Bethesda-based Synapsify, a creator of text analytics software, secured $600,000 from a slate of early-stage investors last week, the company said.
Synapsify aims to sell the technology to publishers and others who need to parse large volumes of text for quality, sentiment, credibility and other characteristics.
The money comes after its founder opted to abandon the original business name and concept to pursue a fresh idea.
Stephen Candelmo originally founded a different, but not entirely dissimilar, company called Klaggle that aimed to improve online consumer reviews of various products. That product also used text analytics to gauge the helpfulness of a particular review.
Ultimately, Candelmo said, he decided to use text analytics for a broader purpose, and shifted his target market to other businesses.
“In the end, we felt that that mission had run its course, and that the technology we were developing had a much broader reach within the enterprise market,” Candelmo said.
“We concluded that this new offering and its multitude of applications deserved a new company and branding dedicated to the technology,” he said.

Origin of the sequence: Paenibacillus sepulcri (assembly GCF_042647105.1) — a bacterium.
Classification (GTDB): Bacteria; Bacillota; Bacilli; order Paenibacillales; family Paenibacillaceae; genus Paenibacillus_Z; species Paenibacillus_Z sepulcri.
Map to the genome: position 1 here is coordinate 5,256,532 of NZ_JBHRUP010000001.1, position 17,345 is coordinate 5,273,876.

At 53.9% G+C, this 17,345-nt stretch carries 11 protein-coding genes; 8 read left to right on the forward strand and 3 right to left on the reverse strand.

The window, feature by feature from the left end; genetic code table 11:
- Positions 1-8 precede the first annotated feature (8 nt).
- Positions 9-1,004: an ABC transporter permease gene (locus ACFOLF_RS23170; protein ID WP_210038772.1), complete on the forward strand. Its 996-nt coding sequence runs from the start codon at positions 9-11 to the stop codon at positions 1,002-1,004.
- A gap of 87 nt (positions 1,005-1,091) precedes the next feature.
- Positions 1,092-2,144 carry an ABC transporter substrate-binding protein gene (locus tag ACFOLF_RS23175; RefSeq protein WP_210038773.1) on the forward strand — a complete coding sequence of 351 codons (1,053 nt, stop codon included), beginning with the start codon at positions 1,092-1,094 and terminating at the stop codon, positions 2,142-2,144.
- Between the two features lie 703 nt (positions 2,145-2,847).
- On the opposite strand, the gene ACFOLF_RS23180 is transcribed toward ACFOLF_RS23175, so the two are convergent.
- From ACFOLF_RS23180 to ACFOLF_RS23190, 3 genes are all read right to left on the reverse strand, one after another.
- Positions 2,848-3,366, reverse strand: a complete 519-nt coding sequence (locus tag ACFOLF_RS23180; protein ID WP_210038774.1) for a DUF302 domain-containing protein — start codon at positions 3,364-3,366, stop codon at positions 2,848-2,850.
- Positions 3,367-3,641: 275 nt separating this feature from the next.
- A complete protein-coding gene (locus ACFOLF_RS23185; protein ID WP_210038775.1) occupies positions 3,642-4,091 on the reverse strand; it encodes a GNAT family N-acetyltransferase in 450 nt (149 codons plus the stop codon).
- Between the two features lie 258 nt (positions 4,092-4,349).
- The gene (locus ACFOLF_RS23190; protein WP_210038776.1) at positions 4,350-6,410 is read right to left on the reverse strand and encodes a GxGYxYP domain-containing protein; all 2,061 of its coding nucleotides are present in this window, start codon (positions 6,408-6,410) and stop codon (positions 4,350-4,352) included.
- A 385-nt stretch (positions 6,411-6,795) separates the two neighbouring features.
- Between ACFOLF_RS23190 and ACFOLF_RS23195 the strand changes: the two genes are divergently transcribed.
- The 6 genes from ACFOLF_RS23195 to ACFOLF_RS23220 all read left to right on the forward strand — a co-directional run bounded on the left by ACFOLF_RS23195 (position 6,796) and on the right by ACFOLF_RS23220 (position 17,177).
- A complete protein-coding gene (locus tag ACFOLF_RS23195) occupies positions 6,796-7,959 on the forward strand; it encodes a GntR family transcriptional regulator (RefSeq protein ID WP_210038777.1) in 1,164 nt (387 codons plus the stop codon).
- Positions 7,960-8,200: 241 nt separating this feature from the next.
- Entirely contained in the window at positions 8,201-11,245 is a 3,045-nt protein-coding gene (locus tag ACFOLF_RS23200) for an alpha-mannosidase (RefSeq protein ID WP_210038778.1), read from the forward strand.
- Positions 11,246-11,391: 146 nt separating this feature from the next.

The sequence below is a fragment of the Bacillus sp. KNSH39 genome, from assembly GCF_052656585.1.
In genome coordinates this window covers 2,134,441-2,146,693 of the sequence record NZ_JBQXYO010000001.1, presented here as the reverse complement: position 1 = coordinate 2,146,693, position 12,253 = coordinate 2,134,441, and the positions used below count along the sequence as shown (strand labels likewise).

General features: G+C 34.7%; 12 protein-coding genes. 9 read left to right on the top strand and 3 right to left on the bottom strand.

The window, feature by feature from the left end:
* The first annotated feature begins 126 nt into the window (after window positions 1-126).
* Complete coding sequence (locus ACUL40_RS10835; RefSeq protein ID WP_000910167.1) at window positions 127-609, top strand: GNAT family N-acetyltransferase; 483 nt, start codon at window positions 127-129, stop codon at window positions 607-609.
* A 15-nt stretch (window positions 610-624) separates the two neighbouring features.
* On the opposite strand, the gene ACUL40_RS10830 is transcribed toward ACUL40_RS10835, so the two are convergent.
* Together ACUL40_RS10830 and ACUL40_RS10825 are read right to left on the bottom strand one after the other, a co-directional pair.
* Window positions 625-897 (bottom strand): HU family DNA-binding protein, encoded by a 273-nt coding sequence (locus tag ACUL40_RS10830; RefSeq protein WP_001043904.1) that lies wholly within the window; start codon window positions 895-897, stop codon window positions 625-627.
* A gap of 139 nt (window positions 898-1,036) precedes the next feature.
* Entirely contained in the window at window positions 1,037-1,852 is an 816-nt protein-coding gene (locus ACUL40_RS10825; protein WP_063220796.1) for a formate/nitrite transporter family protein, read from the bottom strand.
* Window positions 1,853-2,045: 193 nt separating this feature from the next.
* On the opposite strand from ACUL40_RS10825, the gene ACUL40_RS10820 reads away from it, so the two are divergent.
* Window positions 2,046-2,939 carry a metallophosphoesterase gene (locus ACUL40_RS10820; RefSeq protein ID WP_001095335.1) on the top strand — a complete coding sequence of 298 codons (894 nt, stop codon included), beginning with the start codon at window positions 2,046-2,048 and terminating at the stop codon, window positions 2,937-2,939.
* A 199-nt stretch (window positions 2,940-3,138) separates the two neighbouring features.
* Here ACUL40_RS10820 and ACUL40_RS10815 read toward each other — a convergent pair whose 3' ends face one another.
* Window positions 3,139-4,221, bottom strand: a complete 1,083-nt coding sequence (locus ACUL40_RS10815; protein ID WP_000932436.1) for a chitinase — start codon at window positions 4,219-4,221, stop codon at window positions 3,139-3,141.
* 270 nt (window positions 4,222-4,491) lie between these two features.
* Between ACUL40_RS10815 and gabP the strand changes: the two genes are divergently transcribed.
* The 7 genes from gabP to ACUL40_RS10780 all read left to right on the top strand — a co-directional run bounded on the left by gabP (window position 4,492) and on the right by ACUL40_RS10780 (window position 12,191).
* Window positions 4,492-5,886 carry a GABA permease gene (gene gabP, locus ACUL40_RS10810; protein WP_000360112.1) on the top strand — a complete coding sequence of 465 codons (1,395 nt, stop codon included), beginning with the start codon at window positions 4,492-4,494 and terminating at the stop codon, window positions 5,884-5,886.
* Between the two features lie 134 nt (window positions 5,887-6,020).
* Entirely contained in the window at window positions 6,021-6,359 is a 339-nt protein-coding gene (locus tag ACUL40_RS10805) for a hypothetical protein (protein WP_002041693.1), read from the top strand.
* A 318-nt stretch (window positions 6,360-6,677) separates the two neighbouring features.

Investors in the round include ICG Ventures, the venture arm of content distributor Ingram Content Group, as well as Fortify Ventures, Middleland Capital and a handful of other angel investors.
Rockville’s Tista Games is headed to Texas this week as the online gaming company prepares to attend the annual South by Southwest festival in Austin and compete in a business-pitch competition with other young ventures.
Founded by Aunim Hossain, the company creates online video games that players receive in weekly installments. The company follows a model similar to television programs in which only the most popular games continue to produce new episodes.
Hossain said the company will compete in the entertainment and gaming technology category with eight other companies during the two-day challenge, which consists of two pitches and question-and-answer sessions.
The big prize: Bragging rights, Hossain said.
“I have gone through a number of pitches before,” Hossain said. “Breaking it down to two minutes, that’s going to be the toughest part.”